What GP102 Could Mean for NVIDIA

Manufacturer: NVIDIA

Is Enterprise Ascending Outside of Consumer Viability?

So a couple of weeks have gone by since the Quadro P6000 (update: was announced) and the new Titan X launched. With them, we received a new chip: GP102. Since Fermi, NVIDIA has labeled their GPU designs with a G, followed by a single letter for the architecture (F, K, M, or P for Fermi, Kepler, Maxwell, and Pascal, respectively), which is then followed by a three digit number. The last digit is the most relevant one, however, as it separates designs by their intended size.

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Typically, 0 corresponds to a ~550-600mm2 design, which is about as larger of a design that fabrication labs can create without error-prone techniques, like multiple exposures (update for clarity: trying to precisely overlap multiple designs to form a larger integrated circuit). 4 corresponds to ~300mm2, although GM204 was pretty large at 398mm2, which was likely to increase the core count while remaining on a 28nm process. Higher numbers, like 6 or 7, fill back the lower-end SKUs until NVIDIA essentially stops caring for that generation. So when we moved to Pascal, jumping two whole process nodes, NVIDIA looked at their wristwatches and said “about time to make another 300mm2 part, I guess?”

The GTX 1080 and the GTX 1070 (GP104, 314mm2) were born.

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NVIDIA already announced a 600mm2 part, though. The GP100 had 3840 CUDA cores, HBM2 memory, and an ideal ratio of 1:2:4 between FP64:FP32:FP16 performance. (A 64-bit chunk of memory can store one 64-bit value, two 32-bit values, or four 16-bit values, unless the register is attached to logic circuits that, while smaller, don't know how to operate on the data.) This increased ratio, even over Kepler's 1:6 FP64:FP32, is great for GPU compute, but wasted die area for today's (and tomorrow's) games. I'm predicting that it takes the wind out of Intel's sales, as Xeon Phi's 1:2 FP64:FP32 performance ratio is one of its major selling points, leading to its inclusion in many supercomputers.

Despite the HBM2 memory controller supposedly being actually smaller than GDDR5(X), NVIDIA could still save die space while still providing 3840 CUDA cores (despite disabling a few on Titan X). The trade-off is that FP64 and FP16 performance had to decrease dramatically, from 1:2 and 2:1 relative to FP32, all the way down to 1:32 and 1:64. This new design comes in at 471mm2, although it's $200 more expensive than what the 600mm2 products, GK110 and GM200, launched at. Smaller dies provide more products per wafer, and, better, the number of defective chips should be relatively constant.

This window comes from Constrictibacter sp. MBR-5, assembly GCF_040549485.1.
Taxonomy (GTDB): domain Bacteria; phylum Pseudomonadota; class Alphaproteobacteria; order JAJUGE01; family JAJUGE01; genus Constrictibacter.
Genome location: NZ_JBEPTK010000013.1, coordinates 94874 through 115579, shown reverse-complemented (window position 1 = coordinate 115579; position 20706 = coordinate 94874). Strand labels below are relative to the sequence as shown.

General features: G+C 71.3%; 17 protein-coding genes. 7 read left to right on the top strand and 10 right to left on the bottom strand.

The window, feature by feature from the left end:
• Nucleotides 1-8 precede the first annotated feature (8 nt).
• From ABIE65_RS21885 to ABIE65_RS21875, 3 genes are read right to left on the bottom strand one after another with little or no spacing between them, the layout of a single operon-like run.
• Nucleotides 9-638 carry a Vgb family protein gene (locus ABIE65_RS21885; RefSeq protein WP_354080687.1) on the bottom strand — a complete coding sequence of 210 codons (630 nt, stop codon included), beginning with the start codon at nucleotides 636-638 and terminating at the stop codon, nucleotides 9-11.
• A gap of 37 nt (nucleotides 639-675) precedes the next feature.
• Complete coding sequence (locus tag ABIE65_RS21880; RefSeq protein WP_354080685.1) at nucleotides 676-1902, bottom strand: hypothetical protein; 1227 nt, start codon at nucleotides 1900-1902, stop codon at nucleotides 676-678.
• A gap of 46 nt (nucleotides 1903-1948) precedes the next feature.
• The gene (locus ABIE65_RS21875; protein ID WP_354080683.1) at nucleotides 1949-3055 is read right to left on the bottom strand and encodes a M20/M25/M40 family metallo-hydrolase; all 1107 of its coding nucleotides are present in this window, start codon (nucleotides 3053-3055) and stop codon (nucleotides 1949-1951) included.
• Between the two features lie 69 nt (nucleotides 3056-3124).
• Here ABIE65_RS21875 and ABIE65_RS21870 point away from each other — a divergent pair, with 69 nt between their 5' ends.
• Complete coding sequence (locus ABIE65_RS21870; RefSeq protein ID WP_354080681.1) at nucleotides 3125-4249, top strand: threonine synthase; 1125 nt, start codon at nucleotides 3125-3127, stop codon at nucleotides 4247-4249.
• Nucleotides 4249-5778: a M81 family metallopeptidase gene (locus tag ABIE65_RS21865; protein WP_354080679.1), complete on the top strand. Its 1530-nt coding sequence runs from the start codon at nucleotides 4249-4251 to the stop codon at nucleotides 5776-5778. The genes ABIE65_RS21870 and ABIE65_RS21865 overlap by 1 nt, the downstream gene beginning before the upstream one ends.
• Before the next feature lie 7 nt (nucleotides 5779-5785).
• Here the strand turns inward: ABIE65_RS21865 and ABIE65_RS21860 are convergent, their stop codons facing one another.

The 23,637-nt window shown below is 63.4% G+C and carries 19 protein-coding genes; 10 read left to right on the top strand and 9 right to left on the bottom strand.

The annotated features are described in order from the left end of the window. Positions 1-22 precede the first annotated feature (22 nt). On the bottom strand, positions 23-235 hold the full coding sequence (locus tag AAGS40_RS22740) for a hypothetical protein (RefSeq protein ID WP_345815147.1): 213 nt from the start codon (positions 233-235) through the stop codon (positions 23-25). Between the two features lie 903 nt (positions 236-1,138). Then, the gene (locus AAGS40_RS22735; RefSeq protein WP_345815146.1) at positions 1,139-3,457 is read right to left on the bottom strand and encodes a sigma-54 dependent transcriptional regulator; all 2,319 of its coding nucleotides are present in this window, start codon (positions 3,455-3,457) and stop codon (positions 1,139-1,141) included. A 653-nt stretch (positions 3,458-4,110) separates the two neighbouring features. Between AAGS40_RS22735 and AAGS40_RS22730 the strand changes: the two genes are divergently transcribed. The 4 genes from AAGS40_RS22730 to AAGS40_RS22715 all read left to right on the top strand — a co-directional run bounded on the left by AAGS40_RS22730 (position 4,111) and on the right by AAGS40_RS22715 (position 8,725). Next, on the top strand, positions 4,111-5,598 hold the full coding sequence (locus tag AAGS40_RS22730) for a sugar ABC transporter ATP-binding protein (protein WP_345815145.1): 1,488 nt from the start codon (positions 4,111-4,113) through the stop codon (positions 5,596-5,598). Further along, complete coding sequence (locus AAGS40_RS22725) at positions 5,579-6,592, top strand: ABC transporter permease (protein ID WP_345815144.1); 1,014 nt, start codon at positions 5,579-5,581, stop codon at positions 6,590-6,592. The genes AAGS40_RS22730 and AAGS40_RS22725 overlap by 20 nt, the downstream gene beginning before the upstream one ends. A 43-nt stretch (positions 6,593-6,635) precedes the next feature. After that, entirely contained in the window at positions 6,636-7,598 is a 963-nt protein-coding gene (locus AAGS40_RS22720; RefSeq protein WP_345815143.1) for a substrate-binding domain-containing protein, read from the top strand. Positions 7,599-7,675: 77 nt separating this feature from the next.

Anyway, that aside, it puts NVIDIA in an interesting position. Splitting the xx0-class chip into xx0 and xx2 designs allows NVIDIA to lower the cost of their high-end gaming parts, although it cuts out hobbyists who buy a Titan for double-precision compute. More interestingly, it leaves around 150mm2 for AMD to sneak in a design that's FP32-centric, leaving them a potential performance crown.

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Image Credit: ExtremeTech

On the other hand, as fabrication node changes are becoming less frequent, it's possible that NVIDIA could be leaving itself room for Volta, too. Last month, it was rumored that NVIDIA would release two architectures at 16nm, in the same way that Maxwell shared 28nm with Kepler. In this case, Volta, on top of whatever other architectural advancements NVIDIA rolls into that design, can also grow a little in size. At that time, TSMC would have better yields, making a 600mm2 design less costly in terms of waste and recovery.

If this is the case, we could see the GPGPU folks receiving a new architecture once every second gaming (and professional graphics) architecture. That is, unless you are a hobbyist. If you are? I would need to be wrong, or NVIDIA would need to somehow bring their enterprise SKU into an affordable price point. The xx0 class seems to have been pushed up and out of viability for consumers.

Or, again, I could just be wrong.

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August 17, 2016 | 08:40 PM - Posted by Kjella (not verified)

Well, the Titan X is already a 250W part and 11% lower clocked than the GTX1080, if they released an OC version with frequency parity it'd already be a 250*1.11^2 = 300W+ part. If they increase size to 610mm^2 like the GP100 then it'd be another 30% increase or around 400W. Then you start to need exotic cooling solutions like the Radeon Fury X and the price would probably be 2xGTX1080 + worse yields like $1500 minimum. That's pretty harsh for a consumer card.